If it were a short-term issue, Crone said he and the association would be happy to keep working with Broadnax. But, that’s not the case, and over the years this problem has been around, Crone said he’s only been able to talk to Broadnax about it directly once.

He’s not sure what will happen Wednesday, but he thinks Broadnax doesn’t seem to be taking the problem seriously. “I feel like we’ve literally tried everything to be heard and find a path forward,“ Crone said. “This is everything. This is whether or not you can do business in Dallas.”

In a statement on Sunday, the Dallas Fire Fighters Association also said its been affected by the permitting delays. This, and problems with pay are reasons the association also supports a change in city management.

“The past five years for the city manager of Dallas has been a rollercoaster for your Dallas Firefighters,” Jim McDade, the association president, said in a statement. 

"I have a real problem with how the city manager has been treated through this last couple of weeks." – Chad West, Dallas City Council

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Over the last few years, several fire stations have been taken out of commission, either by natural disaster or because of needed renovations. Construction and repairs have only just recently started on the damaged stations.

“Years of red tape, permitting issues, and delays from every city department who is involved in the process have caused areas of the city of Dallas to lack fire and EMS coverage, endangering citizens and visitors,” McDade said. He also cited a pay dispute that led first responders to sue the city as another reason Broadnax should be replaced.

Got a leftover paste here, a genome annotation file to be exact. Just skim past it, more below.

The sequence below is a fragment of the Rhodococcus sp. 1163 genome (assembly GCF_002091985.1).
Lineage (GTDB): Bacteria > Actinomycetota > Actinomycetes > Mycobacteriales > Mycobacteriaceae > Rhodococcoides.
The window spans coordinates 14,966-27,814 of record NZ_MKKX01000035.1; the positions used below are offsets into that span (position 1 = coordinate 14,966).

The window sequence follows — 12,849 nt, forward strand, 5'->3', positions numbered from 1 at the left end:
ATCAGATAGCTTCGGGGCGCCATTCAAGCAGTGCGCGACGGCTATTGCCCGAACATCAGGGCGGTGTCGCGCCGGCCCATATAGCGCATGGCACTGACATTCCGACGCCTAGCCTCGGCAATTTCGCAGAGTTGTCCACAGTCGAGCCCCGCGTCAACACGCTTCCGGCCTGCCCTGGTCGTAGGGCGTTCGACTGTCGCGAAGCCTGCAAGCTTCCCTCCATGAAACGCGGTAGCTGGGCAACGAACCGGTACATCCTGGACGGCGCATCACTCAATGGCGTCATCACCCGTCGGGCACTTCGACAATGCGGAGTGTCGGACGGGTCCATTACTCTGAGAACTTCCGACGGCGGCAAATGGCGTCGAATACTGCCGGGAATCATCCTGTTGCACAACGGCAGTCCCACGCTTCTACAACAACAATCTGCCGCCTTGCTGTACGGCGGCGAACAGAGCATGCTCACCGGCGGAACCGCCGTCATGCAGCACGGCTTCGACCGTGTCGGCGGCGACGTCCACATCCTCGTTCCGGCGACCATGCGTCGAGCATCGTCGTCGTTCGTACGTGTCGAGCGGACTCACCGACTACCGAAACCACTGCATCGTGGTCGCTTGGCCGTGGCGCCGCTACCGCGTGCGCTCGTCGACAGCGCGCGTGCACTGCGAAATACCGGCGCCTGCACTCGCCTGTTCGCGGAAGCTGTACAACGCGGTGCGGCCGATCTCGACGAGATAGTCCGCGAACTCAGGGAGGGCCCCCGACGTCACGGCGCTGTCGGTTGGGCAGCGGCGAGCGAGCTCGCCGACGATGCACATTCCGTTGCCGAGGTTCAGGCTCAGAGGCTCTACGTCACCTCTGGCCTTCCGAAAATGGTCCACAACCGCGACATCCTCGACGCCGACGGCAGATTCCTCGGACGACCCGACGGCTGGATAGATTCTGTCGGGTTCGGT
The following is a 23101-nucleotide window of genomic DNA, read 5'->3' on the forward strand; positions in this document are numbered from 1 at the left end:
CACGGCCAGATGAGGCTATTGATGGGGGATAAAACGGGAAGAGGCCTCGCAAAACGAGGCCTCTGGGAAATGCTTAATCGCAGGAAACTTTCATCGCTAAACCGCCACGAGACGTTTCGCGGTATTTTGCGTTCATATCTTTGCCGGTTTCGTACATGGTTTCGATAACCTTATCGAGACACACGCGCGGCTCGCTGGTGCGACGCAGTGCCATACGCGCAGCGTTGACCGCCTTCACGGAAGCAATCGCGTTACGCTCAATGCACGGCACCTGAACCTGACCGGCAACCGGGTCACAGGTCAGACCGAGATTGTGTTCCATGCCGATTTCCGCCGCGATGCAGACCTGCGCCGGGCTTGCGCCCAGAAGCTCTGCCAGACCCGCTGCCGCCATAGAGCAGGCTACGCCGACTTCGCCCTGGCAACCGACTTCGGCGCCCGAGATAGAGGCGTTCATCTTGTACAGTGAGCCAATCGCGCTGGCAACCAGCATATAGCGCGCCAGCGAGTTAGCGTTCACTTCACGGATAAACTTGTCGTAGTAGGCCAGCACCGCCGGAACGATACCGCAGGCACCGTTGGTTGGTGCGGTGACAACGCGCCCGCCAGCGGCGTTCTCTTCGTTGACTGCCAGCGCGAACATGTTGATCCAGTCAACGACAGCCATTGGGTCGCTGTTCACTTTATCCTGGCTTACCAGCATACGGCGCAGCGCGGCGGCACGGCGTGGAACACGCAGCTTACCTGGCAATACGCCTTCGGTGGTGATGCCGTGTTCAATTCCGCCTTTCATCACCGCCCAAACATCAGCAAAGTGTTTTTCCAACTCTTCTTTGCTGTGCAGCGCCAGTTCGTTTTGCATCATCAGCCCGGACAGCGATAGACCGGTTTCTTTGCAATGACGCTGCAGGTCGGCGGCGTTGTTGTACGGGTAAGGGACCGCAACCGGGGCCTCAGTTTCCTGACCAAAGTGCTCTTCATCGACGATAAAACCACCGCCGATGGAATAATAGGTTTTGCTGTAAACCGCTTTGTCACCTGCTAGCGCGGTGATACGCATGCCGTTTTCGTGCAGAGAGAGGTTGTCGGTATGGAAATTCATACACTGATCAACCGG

In an email to residents, Johnson explained his reasons for calling the executive session.

“During his tenure, significant problems have mounted,” Johnson said. “Homelessness. 911 call center staffing. The budgeted shrinking of the police department amid a violent crime increase. … Unacceptably long permitting delays that have cost the city tens of millions of dollars in new development and economic activity in an extraordinarily competitive region. To name a few.”

Then, Johnson got straight to the point.

“It’s time for accountability,” he said. “That means change at the top of the city bureaucracy. And if put to a vote, I will vote in favor of terminating the CEO’s contract effective as soon as possible.”

Mendelsohn told the Observer she too thinks “it’s time for a change" and would vote to fire Broadnax.

Four other City Council members – Carolyn King Arnold, Jaime Resendez, Omar Narvaez and Paul Ridley – said they thought Broadnax should keep his job, according to the News. They say progress is being made and, with budget season just around the corner, it’s not the right time to consider a change in city management.

City Council member Chad West wouldn’t say if he’d vote to fire the city manager. That’s a discussion he wants to have during the closed executive session on Wednesday. While West isn’t happy with how much progress the city has made on the permitting issue, he said he doesn’t like the way Broadnax is being treated.

“I feel like he could have done and could be doing a better job of addressing the problems in that department right now,” West said of the permitting delays. “I think all of us who are on council owe a duty to our staff and senior staff members to treat them with a high level of respect because they are people with families and professions and careers just like us.”

He doesn’t think Broadnax is being treated that way.

“The process, no matter where any council member falls — in support of keeping T.C. or taking another action — I think we should all be in agreement that the process should be dignified,” West said. “It should be respectful, and I don’t think it was handled that way at all. I have a real problem with how the city manager has been treated through this last couple of weeks and some real concerns with how we are going to move forward as a body in a now kind of fractured environment.”
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Jacob Vaughn, a former Brookhaven College journalism student, has written for the Observer since 2018, first as clubs editor. More recently, he's been in the news section as a staff writer covering City Hall, the Dallas Police Department and whatever else editors throw his way.
Contact: Jacob Vaughn